There are many endearing moments when it comes to dialogues between Walt and his son, but this one may just take the cake. After getting socked in the face by Jesse, Walt plays it off as a gambling escapade gone wrong, which naturally provokes curiosity from Jr.
When Walt expresses regret that his son saw him emotionally distraught the next morning, Jr. responds with this line. It’s powerful in that it’s heartfelt while being a bit sad in its implications. It shows just how emotionally distant Jr. has grown from his secretive father, and how much he yearns for his sincerity.
“Just Shut Up. Just Stop It. I Don’t Want Anything From You.”
The last handful of Breaking Bad episodes provide some gutwrenching, tearjerking moments, and the episode “Granite State” certainly has its share of them. One brutal scene involves Walt, who is now hiding out in New Hampshire, desperately trying to get Jr. to discretely accept his earnings.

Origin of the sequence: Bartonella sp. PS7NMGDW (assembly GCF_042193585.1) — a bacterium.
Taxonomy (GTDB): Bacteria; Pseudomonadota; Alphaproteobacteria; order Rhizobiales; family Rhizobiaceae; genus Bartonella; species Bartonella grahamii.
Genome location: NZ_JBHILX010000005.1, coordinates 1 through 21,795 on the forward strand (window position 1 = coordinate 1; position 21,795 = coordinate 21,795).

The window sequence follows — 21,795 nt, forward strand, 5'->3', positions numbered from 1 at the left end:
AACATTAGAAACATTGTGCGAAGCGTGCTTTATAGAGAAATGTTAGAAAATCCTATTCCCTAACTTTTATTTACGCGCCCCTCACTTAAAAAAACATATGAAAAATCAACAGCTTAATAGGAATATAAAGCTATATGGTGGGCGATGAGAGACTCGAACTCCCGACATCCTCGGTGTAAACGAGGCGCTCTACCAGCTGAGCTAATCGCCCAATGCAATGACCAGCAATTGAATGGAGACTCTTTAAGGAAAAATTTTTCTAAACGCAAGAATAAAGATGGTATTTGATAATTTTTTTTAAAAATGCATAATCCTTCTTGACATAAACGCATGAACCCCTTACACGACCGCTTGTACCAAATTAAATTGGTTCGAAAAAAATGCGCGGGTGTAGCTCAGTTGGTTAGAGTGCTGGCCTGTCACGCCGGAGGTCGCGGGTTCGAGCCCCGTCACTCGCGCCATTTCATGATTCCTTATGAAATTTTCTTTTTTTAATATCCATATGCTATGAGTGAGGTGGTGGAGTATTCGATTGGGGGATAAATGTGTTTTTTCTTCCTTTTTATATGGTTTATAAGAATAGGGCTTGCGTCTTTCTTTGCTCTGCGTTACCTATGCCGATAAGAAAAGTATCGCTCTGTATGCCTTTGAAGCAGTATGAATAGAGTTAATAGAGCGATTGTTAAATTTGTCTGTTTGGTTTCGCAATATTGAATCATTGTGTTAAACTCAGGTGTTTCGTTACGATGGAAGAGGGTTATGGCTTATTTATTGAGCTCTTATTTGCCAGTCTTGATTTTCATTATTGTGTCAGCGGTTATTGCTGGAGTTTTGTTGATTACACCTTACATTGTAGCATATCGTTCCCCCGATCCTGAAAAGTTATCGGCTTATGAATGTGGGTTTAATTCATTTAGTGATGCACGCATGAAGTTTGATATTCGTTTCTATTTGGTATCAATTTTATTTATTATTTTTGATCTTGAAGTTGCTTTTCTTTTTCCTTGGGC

Not only does he refuse – which would render Walt’s endeavor useless – but he angrily requests he “just die already.” This one is rough for all sorts of reasons, though it’s also an understandable bout of anger from Jr.’s point of view.
“All This That I’ve Been Through – And You’re Scared Of A Little Chemotherapy?”
In season 1, Walt and his family are sitting around discussing the prospect of going through Chemotherapy. Of course, at this point in the show, both Skyler and Jr. are imploring that he take the treatment.
This is a rare instance in the show in which Jr. mentions his condition, and it makes this line of dialogue all the more impactful because of it. It’s an effective way for Jr. to appeal to his dad’s emotions by putting things in perspective for him and trying to relate to him in a sense.
“If All This Is True And You Knew About It, Then You’re As Bad As Him.”
Another powerful line that follows Jr.’s revelation Walt’s dealings occurs when he and Skyler are driving home. After ironically telling Jr. to put on his seatbelt for “safety,” he scoffs at the idea and follows up with this dagger of a statement.
While it’s probably a bit harsh from Skyler’s perspective, it does make sense from the vantage point of a distraught Jr., who seemingly trusted his mom even more than Walt. It’s a powerful reminder that in fact, Walt wasn’t the only one to “break bad” in this series.